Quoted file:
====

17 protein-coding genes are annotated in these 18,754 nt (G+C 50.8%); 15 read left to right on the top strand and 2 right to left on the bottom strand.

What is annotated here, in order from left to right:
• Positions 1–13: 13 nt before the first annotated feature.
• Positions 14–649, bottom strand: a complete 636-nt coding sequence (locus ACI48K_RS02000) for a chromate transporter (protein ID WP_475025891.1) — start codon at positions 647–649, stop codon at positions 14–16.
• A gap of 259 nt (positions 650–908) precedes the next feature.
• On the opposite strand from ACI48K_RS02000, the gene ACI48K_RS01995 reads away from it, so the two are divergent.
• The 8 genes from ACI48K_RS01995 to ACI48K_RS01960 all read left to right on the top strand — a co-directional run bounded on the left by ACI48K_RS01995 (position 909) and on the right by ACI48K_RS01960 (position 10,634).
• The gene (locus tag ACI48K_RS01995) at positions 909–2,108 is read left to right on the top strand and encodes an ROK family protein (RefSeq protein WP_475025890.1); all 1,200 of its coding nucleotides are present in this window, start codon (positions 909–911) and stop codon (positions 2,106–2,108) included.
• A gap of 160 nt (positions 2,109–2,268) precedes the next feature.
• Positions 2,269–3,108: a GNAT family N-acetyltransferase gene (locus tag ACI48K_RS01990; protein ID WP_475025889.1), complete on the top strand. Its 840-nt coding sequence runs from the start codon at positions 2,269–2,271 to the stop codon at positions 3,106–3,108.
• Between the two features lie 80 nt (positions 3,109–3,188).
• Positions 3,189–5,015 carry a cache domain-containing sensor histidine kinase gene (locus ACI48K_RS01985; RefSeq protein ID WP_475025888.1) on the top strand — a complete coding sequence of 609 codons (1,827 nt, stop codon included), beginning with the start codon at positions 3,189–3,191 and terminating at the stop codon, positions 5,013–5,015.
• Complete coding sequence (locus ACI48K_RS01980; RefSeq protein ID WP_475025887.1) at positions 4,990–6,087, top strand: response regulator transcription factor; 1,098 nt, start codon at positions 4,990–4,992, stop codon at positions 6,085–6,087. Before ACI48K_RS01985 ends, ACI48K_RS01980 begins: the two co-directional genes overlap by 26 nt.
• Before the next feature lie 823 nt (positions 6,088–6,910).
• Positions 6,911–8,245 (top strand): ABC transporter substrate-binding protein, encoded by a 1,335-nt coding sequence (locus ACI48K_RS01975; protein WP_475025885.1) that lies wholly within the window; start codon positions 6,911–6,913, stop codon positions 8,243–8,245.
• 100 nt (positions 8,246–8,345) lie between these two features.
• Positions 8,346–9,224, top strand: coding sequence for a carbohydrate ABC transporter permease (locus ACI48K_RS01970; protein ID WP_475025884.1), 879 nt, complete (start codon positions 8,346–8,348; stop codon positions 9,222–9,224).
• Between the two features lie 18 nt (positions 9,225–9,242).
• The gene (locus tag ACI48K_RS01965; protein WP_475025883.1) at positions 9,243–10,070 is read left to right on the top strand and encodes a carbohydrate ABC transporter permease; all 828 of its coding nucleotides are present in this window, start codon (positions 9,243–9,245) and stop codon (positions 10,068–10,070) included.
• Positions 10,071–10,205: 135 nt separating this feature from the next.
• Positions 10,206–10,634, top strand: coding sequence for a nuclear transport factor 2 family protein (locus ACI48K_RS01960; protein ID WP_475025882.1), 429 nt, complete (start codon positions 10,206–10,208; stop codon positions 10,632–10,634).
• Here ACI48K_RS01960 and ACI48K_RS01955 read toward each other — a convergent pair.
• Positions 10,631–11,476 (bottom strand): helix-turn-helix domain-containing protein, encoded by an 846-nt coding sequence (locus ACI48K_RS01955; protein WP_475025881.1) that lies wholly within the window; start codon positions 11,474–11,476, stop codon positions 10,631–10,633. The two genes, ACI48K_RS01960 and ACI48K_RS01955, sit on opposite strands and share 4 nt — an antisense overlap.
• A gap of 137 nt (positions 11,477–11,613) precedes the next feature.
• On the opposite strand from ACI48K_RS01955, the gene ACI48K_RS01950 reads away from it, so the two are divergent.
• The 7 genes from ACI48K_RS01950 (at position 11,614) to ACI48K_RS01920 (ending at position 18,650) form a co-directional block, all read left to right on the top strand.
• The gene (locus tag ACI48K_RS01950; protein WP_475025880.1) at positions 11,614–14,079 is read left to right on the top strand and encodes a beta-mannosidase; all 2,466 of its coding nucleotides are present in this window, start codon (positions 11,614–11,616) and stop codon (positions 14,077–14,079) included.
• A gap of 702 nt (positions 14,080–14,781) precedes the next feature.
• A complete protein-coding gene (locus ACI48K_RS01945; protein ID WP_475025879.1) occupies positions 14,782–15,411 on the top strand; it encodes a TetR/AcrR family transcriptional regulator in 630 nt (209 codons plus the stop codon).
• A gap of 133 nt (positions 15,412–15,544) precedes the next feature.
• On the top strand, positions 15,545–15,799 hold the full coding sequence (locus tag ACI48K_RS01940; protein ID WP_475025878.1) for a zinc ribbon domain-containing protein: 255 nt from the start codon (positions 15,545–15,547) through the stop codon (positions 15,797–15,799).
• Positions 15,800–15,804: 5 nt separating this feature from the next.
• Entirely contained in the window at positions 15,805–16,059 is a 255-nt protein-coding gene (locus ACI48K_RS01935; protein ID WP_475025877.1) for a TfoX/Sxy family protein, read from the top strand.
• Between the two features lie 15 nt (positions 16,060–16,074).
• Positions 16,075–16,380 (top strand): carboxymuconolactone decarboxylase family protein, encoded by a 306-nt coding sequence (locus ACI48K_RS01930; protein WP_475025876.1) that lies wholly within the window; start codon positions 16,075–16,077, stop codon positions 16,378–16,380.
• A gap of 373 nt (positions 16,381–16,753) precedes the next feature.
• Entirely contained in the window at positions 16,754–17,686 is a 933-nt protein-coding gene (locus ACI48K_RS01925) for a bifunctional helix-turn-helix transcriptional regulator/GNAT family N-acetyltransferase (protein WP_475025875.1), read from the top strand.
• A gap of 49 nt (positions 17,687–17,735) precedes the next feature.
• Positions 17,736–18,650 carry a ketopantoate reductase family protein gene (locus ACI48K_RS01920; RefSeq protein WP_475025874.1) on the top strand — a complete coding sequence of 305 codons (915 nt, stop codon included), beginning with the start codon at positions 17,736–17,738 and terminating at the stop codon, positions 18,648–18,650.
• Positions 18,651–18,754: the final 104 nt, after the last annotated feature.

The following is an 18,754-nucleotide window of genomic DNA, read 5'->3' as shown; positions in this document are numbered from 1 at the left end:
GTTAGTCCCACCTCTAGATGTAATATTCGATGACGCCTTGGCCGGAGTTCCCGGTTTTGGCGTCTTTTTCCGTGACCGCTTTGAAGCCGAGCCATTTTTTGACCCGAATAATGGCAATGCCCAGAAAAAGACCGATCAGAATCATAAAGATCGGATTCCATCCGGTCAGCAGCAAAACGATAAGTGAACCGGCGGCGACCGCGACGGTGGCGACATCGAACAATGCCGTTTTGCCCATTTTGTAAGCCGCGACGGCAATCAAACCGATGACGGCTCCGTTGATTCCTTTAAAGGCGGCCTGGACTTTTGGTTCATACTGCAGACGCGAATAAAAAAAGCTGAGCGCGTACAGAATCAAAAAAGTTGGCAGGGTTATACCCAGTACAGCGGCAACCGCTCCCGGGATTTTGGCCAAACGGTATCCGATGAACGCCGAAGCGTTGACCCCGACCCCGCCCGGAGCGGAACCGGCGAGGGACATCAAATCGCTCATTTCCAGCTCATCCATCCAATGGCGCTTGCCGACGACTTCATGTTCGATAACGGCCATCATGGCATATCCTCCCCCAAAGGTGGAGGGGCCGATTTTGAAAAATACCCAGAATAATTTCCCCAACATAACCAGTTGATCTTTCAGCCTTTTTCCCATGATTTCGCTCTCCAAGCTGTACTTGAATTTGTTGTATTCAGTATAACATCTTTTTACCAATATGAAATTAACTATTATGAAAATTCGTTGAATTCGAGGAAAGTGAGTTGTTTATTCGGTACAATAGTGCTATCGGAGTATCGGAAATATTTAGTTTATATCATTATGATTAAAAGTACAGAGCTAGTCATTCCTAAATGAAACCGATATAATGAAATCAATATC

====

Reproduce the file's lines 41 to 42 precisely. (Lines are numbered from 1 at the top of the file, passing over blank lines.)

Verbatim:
The following is an 18,754-nucleotide window of genomic DNA, read 5'->3' as shown; positions in this document are numbered from 1 at the left end:
GTTAGTCCCACCTCTAGATGTAATATTCGATGACGCCTTGGCCGGAGTTCCCGGTTTTGGCGTCTTTTTCCGTGACCGCTTTGAAGCCGAGCCATTTTTTGACCCGAATAATGGCAATGCCCAGAAAAAGACCGATCAGAATCATAAAGATCGGATTCCATCCGGTCAGCAGCAAAACGATAAGTGAACCGGCGGCGACCGCGACGGTGGCGACATCGAACAATGCCGTTTTGCCCATTTTGTAAGCCGCGACGGCAATCAAACCGATGACGGCTCCGTTGATTCCTTTAAAGGCGGCCTGGACTTTTGGTTCATACTGCAGACGCGAATAAAAAAAGCTGAGCGCGTACAGAATCAAAAAAGTTGGCAGGGTTATACCCAGTACAGCGGCAACCGCTCCCGGGATTTTGGCCAAACGGTATCCGATGAACGCCGAAGCGTTGACCCCGACCCCGCCCGGAGCGGAACCGGCGAGGGACATCAAATCGCTCATTTCCAGCTCATCCATCCAATGGCGCTTGCCGACGACTTCATGTTCGATAACGGCCATCATGGCATATCCTCCCCCAAAGGTGGAGGGGCCGATTTTGAAAAATACCCAGAATAATTTCCCCAACATAACCAGTTGATCTTTCAGCCTTTTTCCCATGATTTCGCTCTCCAAGCTGTACTTGAATTTGTTGTATTCAGTATAACATCTTTTTACCAATATGAAATTAACTATTATGAAAATTCGTTGAATTCGAGGAAAGTGAGTTGTTTATTCGGTACAATAGTGCTATCGGAGTATCGGAAATATTTAGTTTATATCATTATGATTAAAAGTACAGAGCTAGTCATTCCTAAATGAAACCGATATAATGAAATCAATATC